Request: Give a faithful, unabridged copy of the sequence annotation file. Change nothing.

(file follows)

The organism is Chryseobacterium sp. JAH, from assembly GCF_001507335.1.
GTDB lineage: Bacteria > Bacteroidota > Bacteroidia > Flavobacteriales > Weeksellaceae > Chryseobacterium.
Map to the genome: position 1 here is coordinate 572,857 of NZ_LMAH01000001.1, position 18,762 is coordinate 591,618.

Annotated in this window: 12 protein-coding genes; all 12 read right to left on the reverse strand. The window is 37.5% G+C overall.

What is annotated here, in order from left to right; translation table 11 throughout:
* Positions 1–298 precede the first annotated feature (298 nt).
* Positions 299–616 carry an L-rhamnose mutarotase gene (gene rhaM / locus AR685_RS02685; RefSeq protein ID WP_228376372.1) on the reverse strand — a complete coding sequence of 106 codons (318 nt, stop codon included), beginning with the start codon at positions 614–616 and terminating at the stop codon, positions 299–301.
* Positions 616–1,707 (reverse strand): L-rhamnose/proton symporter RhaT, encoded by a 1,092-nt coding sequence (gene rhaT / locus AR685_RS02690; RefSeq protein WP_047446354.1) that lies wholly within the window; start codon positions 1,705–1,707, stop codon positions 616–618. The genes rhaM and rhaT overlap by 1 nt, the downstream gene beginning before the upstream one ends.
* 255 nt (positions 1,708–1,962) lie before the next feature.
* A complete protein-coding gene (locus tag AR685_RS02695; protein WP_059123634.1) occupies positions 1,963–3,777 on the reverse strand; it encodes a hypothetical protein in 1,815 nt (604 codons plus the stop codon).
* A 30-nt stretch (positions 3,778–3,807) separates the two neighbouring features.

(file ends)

The organism is Chryseobacterium sp. JAH, from assembly GCF_001507335.1.
GTDB lineage: Bacteria > Bacteroidota > Bacteroidia > Flavobacteriales > Weeksellaceae > Chryseobacterium.
Map to the genome: position 1 here is coordinate 572,857 of NZ_LMAH01000001.1, position 18,762 is coordinate 591,618.

Annotated in this window: 12 protein-coding genes; all 12 read right to left on the reverse strand. The window is 37.5% G+C overall.

What is annotated here, in order from left to right; translation table 11 throughout:
* Positions 1–298 precede the first annotated feature (298 nt).
* Positions 299–616 carry an L-rhamnose mutarotase gene (gene rhaM / locus AR685_RS02685; RefSeq protein ID WP_228376372.1) on the reverse strand — a complete coding sequence of 106 codons (318 nt, stop codon included), beginning with the start codon at positions 614–616 and terminating at the stop codon, positions 299–301.
* Positions 616–1,707 (reverse strand): L-rhamnose/proton symporter RhaT, encoded by a 1,092-nt coding sequence (gene rhaT / locus AR685_RS02690; RefSeq protein WP_047446354.1) that lies wholly within the window; start codon positions 1,705–1,707, stop codon positions 616–618. The genes rhaM and rhaT overlap by 1 nt, the downstream gene beginning before the upstream one ends.
* 255 nt (positions 1,708–1,962) lie before the next feature.
* A complete protein-coding gene (locus tag AR685_RS02695; protein WP_059123634.1) occupies positions 1,963–3,777 on the reverse strand; it encodes a hypothetical protein in 1,815 nt (604 codons plus the stop codon).
* A 30-nt stretch (positions 3,778–3,807) separates the two neighbouring features.